The war on drugs is America’s longest war. It has been 40-plus years since Nixon launched our modern “war on drugs” and yet drugs are as plentiful as ever. While the idea we can have a “drug free society” is laughable, the disastrous consequences of our drug war are dead serious. While it might not be obvious, the war on drugs touches and destroys so many of the issues we care about and values we hold. Below are ten collateral consequences of the drug war and reasons we need to find an exit strategy from this unwinnable war.
The war on drugs is built on racial injustice. Despite roughly equal rates of drug use and sales, African-American men are arrested at 13 times the rate of white men on drug charges in the U.S. — with rates up to 57 times in some states. African Americans and Latinos together make up 29 percent of the total U.S. population, but more than 75 percent of drug law violators in state and federal prisons.
Denied Access to Education, Housing and Benefits:
Passed by Congress in 1998, the Higher Education Act delays or denies federal financial aid to anyone ever convicted of a felony or misdemeanor drug offense – including marijuana possession. A drug offense will also get you and your whole family kicked out of public housing. 32 states ban anyone convicted of a drug felony from collecting food stamps.
Wasted Taxpayer Dollars:
U.S. federal, state, and local governments now spend $50 billion per year trying to make America “drug free.” State prison budgets top spending on public colleges and universities. The prison industrial complex is ever more powerful. Nevertheless, heroin, cocaine, methamphetamine and other illicit drugs are cheaper, purer, and easier to get than ever before.
Most “drug-related” violence stems not from drug use, but from drug prohibition. That was true in Chicago under alcohol kingpin Al Capone and it is true now. The mass killings in Mexico and in many U.S. cities are not from marijuana or other drug use, but because the plants are worth more than gold and people are willing to kill each other over the profits to be made.
Shredded Constitutional Rights:
Armed with paramilitary gear, police break into homes unannounced, terrorizing innocent and guilty alike. Prosecutors seize private property without due process. Citizens convicted of felony offenses lose their right to vote, in some states for life. More and more Americans are subject to urine tests without cause. And the list goes on.
Bloodbath in Latin America:
U.S. drug policies in Latin America have failed to reduce the supply of illicit drugs. Instead they have led to a bloodbath with more than 60,000 people killed in prohibition violence since 2006 in Mexico alone. Our policy and strategies have empowered organized criminals, corrupted governments, stimulated violence, assaulted the environment and created tens of thousands of refugees.
Compromising Teenagers’ Safety:
The defenders of the failed war on drugs say that we can’t discuss alternatives to prohibition because it would “send the wrong message to the kids.” Ironically, the drug war is a complete failure when it comes to keeping young people from using drugs. Despite decades of DARE programs with the simplistic “Just Say No” message, 50 percent of teenagers will try marijuana before they graduate and 75 percent will drink alcohol. Young people also feel the brunt of marijuana enforcement and make up the majority of arrests. Arresting young people will often cause more damage than drug use itself. Teenagers need honest drug education to help them make responsible decisions. Safety should be the number one priority.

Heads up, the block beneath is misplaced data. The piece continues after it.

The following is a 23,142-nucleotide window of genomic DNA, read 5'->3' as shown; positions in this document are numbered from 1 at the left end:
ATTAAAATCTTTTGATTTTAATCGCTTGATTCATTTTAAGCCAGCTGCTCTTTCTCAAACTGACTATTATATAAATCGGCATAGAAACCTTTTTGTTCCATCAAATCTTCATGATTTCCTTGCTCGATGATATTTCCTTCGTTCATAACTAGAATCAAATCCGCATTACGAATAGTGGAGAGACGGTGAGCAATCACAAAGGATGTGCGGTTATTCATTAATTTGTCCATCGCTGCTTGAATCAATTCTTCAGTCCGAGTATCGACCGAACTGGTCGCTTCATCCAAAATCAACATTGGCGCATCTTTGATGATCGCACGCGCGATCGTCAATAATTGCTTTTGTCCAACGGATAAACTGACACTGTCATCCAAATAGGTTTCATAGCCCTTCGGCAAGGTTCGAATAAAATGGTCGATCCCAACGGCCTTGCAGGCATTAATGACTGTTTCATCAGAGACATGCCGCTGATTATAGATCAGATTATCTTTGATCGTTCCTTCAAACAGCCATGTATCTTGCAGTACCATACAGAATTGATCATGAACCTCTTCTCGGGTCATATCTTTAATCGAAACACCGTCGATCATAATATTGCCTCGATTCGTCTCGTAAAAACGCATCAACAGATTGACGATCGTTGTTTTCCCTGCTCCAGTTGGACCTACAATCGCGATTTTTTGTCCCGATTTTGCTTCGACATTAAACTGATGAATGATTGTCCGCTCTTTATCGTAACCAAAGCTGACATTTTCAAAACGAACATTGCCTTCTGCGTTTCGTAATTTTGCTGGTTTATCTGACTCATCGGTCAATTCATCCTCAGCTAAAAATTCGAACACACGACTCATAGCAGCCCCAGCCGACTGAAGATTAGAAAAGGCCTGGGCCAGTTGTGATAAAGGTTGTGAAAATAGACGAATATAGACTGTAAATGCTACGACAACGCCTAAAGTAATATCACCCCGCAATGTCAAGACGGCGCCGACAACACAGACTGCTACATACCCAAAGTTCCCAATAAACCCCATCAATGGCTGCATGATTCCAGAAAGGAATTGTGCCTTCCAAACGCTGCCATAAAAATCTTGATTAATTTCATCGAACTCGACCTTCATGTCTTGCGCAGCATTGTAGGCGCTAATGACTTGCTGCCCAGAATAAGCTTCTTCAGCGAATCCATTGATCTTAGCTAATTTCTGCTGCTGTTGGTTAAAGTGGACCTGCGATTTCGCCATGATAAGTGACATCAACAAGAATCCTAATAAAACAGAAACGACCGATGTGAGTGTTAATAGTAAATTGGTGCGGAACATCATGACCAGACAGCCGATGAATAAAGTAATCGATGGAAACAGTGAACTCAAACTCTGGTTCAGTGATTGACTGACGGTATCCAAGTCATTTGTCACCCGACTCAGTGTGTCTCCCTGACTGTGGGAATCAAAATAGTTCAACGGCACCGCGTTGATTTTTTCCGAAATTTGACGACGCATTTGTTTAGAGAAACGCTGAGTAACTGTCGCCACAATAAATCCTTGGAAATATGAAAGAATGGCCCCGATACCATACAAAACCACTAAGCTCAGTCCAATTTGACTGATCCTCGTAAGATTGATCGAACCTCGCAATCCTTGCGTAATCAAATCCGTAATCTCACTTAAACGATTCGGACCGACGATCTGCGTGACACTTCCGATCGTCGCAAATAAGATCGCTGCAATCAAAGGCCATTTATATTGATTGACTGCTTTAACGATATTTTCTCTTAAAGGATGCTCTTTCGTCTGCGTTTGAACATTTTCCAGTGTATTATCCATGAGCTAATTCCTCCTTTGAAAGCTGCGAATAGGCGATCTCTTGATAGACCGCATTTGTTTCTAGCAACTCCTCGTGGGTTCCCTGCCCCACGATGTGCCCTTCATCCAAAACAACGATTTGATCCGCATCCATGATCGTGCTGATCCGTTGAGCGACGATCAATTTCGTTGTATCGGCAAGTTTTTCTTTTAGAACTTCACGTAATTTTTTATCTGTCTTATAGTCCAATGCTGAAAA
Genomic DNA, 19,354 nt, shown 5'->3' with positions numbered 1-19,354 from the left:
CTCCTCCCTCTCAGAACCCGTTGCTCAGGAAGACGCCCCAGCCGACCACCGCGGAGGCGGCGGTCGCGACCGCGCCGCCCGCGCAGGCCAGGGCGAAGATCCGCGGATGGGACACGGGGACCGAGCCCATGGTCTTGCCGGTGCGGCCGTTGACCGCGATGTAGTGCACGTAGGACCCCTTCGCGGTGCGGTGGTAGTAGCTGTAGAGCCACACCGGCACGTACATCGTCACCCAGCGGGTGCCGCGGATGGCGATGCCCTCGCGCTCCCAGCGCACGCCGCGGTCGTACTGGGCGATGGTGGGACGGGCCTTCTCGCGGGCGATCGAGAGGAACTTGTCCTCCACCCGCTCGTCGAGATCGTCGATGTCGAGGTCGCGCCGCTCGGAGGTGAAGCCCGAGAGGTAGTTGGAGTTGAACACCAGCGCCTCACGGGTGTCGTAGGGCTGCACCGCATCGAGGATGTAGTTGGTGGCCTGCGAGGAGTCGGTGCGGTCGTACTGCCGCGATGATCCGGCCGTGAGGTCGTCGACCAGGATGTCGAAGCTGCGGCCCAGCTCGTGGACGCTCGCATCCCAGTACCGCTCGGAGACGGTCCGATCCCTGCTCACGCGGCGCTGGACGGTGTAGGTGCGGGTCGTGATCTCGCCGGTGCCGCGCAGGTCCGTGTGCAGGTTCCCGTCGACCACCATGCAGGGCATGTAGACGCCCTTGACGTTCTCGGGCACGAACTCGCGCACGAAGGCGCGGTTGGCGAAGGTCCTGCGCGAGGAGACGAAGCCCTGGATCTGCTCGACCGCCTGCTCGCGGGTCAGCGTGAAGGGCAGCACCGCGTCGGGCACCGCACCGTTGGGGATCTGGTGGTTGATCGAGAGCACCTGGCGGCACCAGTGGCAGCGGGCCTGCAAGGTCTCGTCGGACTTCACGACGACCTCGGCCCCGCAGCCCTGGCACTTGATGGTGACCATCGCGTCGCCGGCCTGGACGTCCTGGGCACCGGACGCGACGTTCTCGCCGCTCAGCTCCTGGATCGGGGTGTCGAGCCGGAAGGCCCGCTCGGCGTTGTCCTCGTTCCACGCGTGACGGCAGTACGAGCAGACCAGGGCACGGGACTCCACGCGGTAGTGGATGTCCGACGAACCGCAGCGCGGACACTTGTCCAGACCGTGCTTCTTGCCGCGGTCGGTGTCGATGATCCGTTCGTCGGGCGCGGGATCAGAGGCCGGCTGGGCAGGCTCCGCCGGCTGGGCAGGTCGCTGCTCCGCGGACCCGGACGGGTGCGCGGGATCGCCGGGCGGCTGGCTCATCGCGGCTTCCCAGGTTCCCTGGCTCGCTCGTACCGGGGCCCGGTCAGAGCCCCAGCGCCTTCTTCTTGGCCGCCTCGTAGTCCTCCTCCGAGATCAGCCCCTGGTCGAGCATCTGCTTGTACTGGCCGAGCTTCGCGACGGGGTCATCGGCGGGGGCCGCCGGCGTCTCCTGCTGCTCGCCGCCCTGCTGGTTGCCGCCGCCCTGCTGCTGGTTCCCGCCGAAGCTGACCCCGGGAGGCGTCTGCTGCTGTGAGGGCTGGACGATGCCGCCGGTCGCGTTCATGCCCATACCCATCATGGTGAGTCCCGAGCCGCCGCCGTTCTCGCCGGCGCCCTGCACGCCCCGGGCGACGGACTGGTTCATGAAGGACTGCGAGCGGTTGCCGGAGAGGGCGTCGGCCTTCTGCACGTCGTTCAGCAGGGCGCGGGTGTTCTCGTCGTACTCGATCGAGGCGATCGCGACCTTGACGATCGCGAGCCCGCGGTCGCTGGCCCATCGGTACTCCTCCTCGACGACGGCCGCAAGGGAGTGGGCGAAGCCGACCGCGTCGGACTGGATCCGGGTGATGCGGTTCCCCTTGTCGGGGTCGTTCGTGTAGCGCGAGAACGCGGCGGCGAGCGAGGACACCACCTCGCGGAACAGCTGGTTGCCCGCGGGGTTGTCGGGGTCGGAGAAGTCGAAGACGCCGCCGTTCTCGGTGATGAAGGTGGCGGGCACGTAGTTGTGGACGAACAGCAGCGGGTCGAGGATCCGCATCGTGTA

Despite the government’s lip service to the need for treatment, most of the drug war budget still goes to criminal justice and military agencies. The majority of those who need treatment can’t get it. And for many, the only way to get treatment is to get arrested. We should never put people in a cage because they have a drug problem, and we should make treatment available to all who want it.
Unsterile syringe sharing is associated with 100,000s of HIV/AIDS infections in the U.S. among injection drug users, their sex partners and children. Yet state paraphernalia and prescription laws limit access to sterile syringes in pharmacies, and the U.S. government stands alone among western industrialized nations in refusing to fund needle exchange.
The number of people behind the bars on a drug charge in the U.S. has ballooned from 50,000 in 1980 to more than half-a-million today. That’s more than all of Western Europe (with a bigger population) incarcerates for everything. Millions of people in the U.S. now have a father, mother, brother, sister, son or daughter behind bars on a drug charge.
Momentum Builds to End Drug War:
The war on drugs is really a war on people. It is hard to imagine an issue that has caused so much damage to so many people on so many fronts. Thankfully momentum is building in the this country and abroad toward a more rational drug policy based on science, compassion, health and human rights. States like Colorado and Washington just dealt a blow to marijuana prohibition by legalizing marijuana. World leaders, including multiple presidents in Latin America are calling for open debate on alternatives to drug prohibition. Many countries in Europe have implemented public health strategies like “safe injection facilities” and prescribing medical heroin to reduce HIV/AIDS and overdose deaths. Both red and blue states are reducing their prison populations by offering alternatives to jail for low-level drug offenses.
Everyone has a reason to oppose and be outraged by the failed drug war. We need to step up our efforts, grow our numbers, and continue to win hearts and minds because the casualties from the war continue to grow every day. And the war on drugs is not going to end itself.
Director of Media Relations, Drug Policy Alliance
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